***NATIONAL BEST SELLER***A vivid, surprising portrait of the civic and economic reinvention taking place in America, town by town and generally out of view of the national media. A realistically positive and provocative view of the country between its coasts. For the last five years, James and Deborah Fallows have been traveling across America in a single-engine prop airplane. Visiting dozens of towns, they have met hundreds of civic leaders, workers, immigrants, educators, environmentalists, artists, public servants, librarians, business people, city planners, students, and entrepreneurs to take the pulse and understand the prospects of places that usually draw notice only after a disaster or during a political campaign. The America they saw is acutely conscious of its problems--from economic dislocation to the opioid scourge--but itis also crafting solutions, with a practical-minded determination at dramatic odds with the bitter paralysis of national politics. At times of dysfunction on a national level, reform possibilities have often arisen from the local level. The Fallowses describe America in the middle of one of these creative waves. Their view of the country is as complex and contradictory as America itself, but it also reflects the energy, the generosity and compassion, the dreams, and the determination of many who are in the midst of making things better. Our Towns is the story of their journey--and an account of a country busy remaking itself.
Science doesn't speak for itself. Neck-deep in work that can be messy and confounding and naïve in the ways of public communication, scientists are often unable to package their insights into the neat narratives that the public requires. Enter celebrities, advocates, lobbyists, and the funders behind them, who take advantage of scientists' reluctance to provide easy answers, flooding the media with misleading or incorrect claims about health risks. Amid this onslaught of spurious information, Americans are more confused than ever about what's good for them and what isn't.In Bad Advice, Paul A. Offit shares hard-earned wisdom on the dos and don'ts of battling misinformation. For the past twenty years, Offit has been on the front lines in the fight for sound science and public heath. Stepping into the media spotlight as few scientists have done--such as being one of the first to speak out against conspiracy theories linking vaccines to autism--he found himself in the crosshairs of powerful groups intent on promoting pseudoscience. Bad Advice discusses science and its adversaries: not just the manias stoked by slick charlatans and their miracle cures but also corrosive, dangerous ideologies such as Holocaust and climate-change denial. Written with wit and passion, Offit's often humorous guide to taking on quack experts and self-appointed activists is a must-read for any American disturbed by the uptick in politicized attacks on science.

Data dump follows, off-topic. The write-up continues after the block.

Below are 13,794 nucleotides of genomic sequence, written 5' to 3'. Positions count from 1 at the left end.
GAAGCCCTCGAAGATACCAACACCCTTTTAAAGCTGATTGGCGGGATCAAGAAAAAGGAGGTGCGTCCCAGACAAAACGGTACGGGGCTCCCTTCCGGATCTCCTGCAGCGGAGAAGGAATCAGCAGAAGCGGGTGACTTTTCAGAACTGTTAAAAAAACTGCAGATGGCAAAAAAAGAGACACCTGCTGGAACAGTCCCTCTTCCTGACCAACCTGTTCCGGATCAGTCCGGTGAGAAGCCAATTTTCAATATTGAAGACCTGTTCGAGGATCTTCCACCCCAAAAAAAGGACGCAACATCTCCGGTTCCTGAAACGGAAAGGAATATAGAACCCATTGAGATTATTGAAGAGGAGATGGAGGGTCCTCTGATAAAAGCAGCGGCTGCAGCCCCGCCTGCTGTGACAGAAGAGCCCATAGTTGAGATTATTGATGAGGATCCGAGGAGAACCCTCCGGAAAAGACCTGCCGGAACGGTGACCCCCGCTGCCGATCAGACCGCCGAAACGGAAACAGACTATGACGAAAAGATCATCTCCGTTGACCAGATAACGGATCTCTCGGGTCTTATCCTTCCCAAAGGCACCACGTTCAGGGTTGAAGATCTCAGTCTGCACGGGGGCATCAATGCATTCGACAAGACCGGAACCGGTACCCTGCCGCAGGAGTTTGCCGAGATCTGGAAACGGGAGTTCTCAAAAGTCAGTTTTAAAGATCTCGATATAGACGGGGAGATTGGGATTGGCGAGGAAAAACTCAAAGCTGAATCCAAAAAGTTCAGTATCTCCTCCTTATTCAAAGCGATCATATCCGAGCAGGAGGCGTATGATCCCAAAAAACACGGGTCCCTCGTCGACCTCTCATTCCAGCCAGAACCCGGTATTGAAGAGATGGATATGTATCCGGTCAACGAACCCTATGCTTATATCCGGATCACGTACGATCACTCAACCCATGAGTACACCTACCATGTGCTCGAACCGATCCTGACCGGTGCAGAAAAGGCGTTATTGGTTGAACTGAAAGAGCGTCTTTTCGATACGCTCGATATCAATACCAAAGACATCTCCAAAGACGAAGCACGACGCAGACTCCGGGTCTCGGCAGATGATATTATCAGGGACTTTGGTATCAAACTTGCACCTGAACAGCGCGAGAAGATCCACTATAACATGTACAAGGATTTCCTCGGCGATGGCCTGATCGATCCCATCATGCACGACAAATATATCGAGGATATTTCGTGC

A deliciously told group biography of the young, rich, American heiresses who married into the impoverished British aristocracy at the turn of the twentieth century - The real women who inspired Downton Abbey
Towards the end of the nineteenth century and for the first few years of the twentieth, a strange invasion took place in Britain. The citadel of power, privilege and breeding in which the titled, land-owning governing class had barricaded itself for so long was breached. The incomers were a group of young women who, fifty years earlier, would have been looked on as the alien denizens of another world - the New World, to be precise. From 1874 - the year that Jennie Jerome, the first known 'Dollar Princess', married Randolph Churchill - to 1905, dozens of young American heiresses married into the British peerage, bringing with them all the fabulous wealth, glamour and sophistication of the Gilded Age.
Anne de Courcy sets the stories of these young women and their families in the context of their times. Based on extensive first-hand research, drawing on diaries, memoirs and letters, this richly entertaining group biography reveals what they thought of their new lives in England - and what England thought of them.